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Our Greenville and Spartanburg offices have closed while Upstate Forever staff work from home to help protect the health of each other, our families, and our communities. But while we are not together in the office, we remain together in our continued efforts to protect our region's critical lands, waters, and unique character.
May 28th, 2018
By Guest Contributors
Upstate Forever's work preserving farmland helps prevent urban sprawl, boosts community health, and contributes to a thriving regional food community.
For our Spring Issue of the Upstate Advocate, we reached out to local farmers, restaurateurs, retailers, and other stakeholders asking them what a thriving local food scene means to them.
Here, in the words of some of the people who know best, are a few reasons why Upstate Forever is working so hard to protect our region's vanishing farmlands. Part 7 of this blog series features thoughts from The Farmacy, the Happy Berry, and Travelers Rest Farmers Market.
What is your organization and how do you see your role in the Upstate’s local food community?
Farmacy is a family owned and operated, farm to public grocery in Easley, SC. We opened in the summer of 2017 from the foundation of our seasonal produce stand we operated for 5 years in Six Mile, SC, The Orange Spot. We provide a 7 day a week resource for our local farmers, makers and crafters to get their goods to the people of Easley and Pickens County at large. We provide all the information to customers on what’s in season, where it’s grown or made, and how to store and prepare it when you take it home. Farmers and vendors come through the door daily with their wonderous bounties! It’s not often the average American can go straight to the farm or even make the 4 hour window of a popular Saturday morning market. It makes a significant impact on the community when folks can meet and shake hands with the ones that grew it. Farmacy, by all intents and purposes, IS community.
What does having a thriving local food/farm scene matter to the Upstate?
Like many states, especially in the South, agriculture is the foundation of our economy. We have such a rich history of farming and the most beautiful natural resources to keep it alive. The amount of farms just in the Upstate alone is astonishing, but yet, still not enough. There are a lot of people here and that number keeps growing. We must invest in, protect and advance our farmers. When our farms thrive, WE thrive. Without them, what would we do? Out-source from who knows where? Lose most of the nutritional value of our foods because it was sitting on a truck for 2 weeks? We can’t sit back and let that happen! The more connection we have to our farms through the outlets of CSA’s, farmers’ markets, locally-sourced grocers, restaurants and food-centric events, our quality of life, health and happiness skyrockets.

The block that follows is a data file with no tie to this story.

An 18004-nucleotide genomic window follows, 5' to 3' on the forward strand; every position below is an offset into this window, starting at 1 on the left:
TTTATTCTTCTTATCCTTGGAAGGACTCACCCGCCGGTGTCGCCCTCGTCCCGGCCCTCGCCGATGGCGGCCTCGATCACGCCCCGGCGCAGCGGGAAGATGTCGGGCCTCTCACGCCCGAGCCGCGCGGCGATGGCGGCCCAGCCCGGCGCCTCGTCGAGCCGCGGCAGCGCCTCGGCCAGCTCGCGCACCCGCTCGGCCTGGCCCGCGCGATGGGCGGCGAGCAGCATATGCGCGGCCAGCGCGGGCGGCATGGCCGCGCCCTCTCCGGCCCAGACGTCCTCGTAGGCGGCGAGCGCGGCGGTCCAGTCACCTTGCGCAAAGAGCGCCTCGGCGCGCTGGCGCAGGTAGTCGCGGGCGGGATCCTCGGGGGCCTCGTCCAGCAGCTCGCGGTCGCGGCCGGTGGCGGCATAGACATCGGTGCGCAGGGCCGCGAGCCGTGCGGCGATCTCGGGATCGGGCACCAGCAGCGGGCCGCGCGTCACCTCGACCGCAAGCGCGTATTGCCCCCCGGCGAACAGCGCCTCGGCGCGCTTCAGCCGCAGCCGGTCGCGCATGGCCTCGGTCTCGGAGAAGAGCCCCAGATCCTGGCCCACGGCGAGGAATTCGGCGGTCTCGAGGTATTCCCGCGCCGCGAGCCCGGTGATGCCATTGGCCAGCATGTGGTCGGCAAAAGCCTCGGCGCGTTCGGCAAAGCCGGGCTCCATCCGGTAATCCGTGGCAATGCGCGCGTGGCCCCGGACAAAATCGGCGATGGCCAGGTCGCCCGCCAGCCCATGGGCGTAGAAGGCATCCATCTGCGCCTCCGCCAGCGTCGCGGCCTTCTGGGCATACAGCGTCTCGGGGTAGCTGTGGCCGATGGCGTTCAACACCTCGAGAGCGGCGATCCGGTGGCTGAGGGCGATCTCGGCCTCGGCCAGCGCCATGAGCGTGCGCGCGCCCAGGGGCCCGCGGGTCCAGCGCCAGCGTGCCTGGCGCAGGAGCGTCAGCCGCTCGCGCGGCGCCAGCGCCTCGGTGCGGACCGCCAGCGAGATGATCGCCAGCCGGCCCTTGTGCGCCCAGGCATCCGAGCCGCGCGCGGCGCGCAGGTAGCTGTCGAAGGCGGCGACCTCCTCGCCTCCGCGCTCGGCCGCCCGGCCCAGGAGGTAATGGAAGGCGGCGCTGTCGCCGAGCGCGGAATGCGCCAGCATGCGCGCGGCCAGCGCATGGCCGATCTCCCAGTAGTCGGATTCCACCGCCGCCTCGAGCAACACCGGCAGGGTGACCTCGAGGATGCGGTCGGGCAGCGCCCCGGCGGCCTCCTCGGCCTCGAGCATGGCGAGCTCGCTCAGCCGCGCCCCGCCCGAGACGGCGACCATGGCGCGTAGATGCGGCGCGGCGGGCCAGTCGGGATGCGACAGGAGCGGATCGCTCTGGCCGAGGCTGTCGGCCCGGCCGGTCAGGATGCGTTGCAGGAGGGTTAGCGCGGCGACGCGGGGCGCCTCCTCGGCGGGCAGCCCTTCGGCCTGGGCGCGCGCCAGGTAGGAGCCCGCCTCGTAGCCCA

Why does it matter to you, personally?
I am a native of Six Mile, SC. Generations upon generations of my family have settled in different areas of our beautiful state. It’s a part of me. I grew up in a household full of love, adventure and a remarkable appreciation for farm fresh food. My parents equally shared the task of cooking for the family and we sat at the table nearly every evening. They instilled in my siblings and me the importance of REAL FOOD. I was always drawn to the kitchen whilst they prepared everything so meticulously. I learned to cook for myself at very young age and fell victim to self-critique, thereafter, as one does. All this, I suppose, was the prequel to what would start as a fun thing on the side to a full-blown career with a mission to provide access to farm fresh produce to Pickens County.
To really touch on why this all matters to me personally, is because, well….food IS personal - a living requirement. Even through all my years of sourcing and selling local produce, there was still a disconnect - something missing. Did I truly understand the struggles of our beloved farmers? That's when I knew I had to see for myself.
I’m now an avid gardener. Definitely not as seasoned as my colleagues, but I’ve prepared many meals from my labor, so I’m mildly successful. It has changed my life in so many positive ways I could’ve never expected. Amending the soil to sow the seed, carefully tending to the plant in all its stages to finally pick the ripened result - quite the utopian moment. Everyone should experience that. The majority of the food I consume is local and for that I am incredibly grateful. I want more people to be able to say that. It will always be an uphill battle. Issues of education, funding, labor, distribution, production costs and access are seemingly never ending. Thankfully, there are many individuals, businesses and organizations dedicated to finding solutions to these problems. I am just a small, but important, piece of the puzzle.
In your opinion, what's the biggest benefit to buying/consuming local food?
Buying and consuming local food has a benefit to both the consumer and the community. In terms of health, the benefits of eating foods that are grown near you and not shipped in a truck and set out for weeks before you eat it are plenty. Fruits and vegetables are meant to be eaten out of the ground. This system of mass and monocrop farming, and transportation of produce are a recent trend that doesn't take into account how it negatively affects the quality of the food. Local food is picked at the correct time. Outsourced, shipped foods are picked early so they can look the part when they arrive at their destination. As soon as a fruit or vegetable is picked, the clock is ticking and the nutrient value decreases quickly, so you want to make sure that you get it onto your plate as soon as possible. It's estimated food travels 1,500 miles from farm to distribution center to plate. Not to mention idle time spent at multiple distribution centers along the route for pickups. Would you let that amount of time pass before you ate something out of your garden?